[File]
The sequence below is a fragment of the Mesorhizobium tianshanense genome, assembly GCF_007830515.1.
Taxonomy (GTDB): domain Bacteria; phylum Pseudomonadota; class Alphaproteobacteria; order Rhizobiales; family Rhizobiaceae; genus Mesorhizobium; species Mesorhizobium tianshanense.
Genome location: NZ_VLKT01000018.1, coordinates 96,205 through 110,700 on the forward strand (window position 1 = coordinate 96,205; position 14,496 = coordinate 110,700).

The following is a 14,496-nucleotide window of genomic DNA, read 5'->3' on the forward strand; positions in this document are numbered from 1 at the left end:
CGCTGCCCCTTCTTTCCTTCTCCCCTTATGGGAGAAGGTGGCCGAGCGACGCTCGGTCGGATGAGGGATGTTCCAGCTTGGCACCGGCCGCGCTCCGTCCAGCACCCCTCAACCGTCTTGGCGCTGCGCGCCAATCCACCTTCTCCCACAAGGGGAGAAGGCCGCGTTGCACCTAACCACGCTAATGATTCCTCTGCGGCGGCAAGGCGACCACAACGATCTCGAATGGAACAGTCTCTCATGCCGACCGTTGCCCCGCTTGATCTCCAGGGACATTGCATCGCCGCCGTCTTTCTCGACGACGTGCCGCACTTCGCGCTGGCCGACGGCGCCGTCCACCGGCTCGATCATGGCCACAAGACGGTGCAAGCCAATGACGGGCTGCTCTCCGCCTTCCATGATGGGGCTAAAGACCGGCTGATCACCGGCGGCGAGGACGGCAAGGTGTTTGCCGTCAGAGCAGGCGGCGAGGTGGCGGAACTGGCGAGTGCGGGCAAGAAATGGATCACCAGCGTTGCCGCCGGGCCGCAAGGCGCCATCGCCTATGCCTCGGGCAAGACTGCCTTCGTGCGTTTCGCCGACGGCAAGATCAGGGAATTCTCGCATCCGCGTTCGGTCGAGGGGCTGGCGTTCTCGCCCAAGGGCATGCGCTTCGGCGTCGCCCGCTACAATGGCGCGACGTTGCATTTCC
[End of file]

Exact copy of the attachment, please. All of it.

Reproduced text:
The sequence below is a fragment of the Mesorhizobium tianshanense genome, assembly GCF_007830515.1.
Taxonomy (GTDB): domain Bacteria; phylum Pseudomonadota; class Alphaproteobacteria; order Rhizobiales; family Rhizobiaceae; genus Mesorhizobium; species Mesorhizobium tianshanense.
Genome location: NZ_VLKT01000018.1, coordinates 96,205 through 110,700 on the forward strand (window position 1 = coordinate 96,205; position 14,496 = coordinate 110,700).

The following is a 14,496-nucleotide window of genomic DNA, read 5'->3' on the forward strand; positions in this document are numbered from 1 at the left end:
CGCTGCCCCTTCTTTCCTTCTCCCCTTATGGGAGAAGGTGGCCGAGCGACGCTCGGTCGGATGAGGGATGTTCCAGCTTGGCACCGGCCGCGCTCCGTCCAGCACCCCTCAACCGTCTTGGCGCTGCGCGCCAATCCACCTTCTCCCACAAGGGGAGAAGGCCGCGTTGCACCTAACCACGCTAATGATTCCTCTGCGGCGGCAAGGCGACCACAACGATCTCGAATGGAACAGTCTCTCATGCCGACCGTTGCCCCGCTTGATCTCCAGGGACATTGCATCGCCGCCGTCTTTCTCGACGACGTGCCGCACTTCGCGCTGGCCGACGGCGCCGTCCACCGGCTCGATCATGGCCACAAGACGGTGCAAGCCAATGACGGGCTGCTCTCCGCCTTCCATGATGGGGCTAAAGACCGGCTGATCACCGGCGGCGAGGACGGCAAGGTGTTTGCCGTCAGAGCAGGCGGCGAGGTGGCGGAACTGGCGAGTGCGGGCAAGAAATGGATCACCAGCGTTGCCGCCGGGCCGCAAGGCGCCATCGCCTATGCCTCGGGCAAGACTGCCTTCGTGCGTTTCGCCGACGGCAAGATCAGGGAATTCTCGCATCCGCGTTCGGTCGAGGGGCTGGCGTTCTCGCCCAAGGGCATGCGCTTCGGCGTCGCCCGCTACAATGGCGCGACGTTGCATTTCC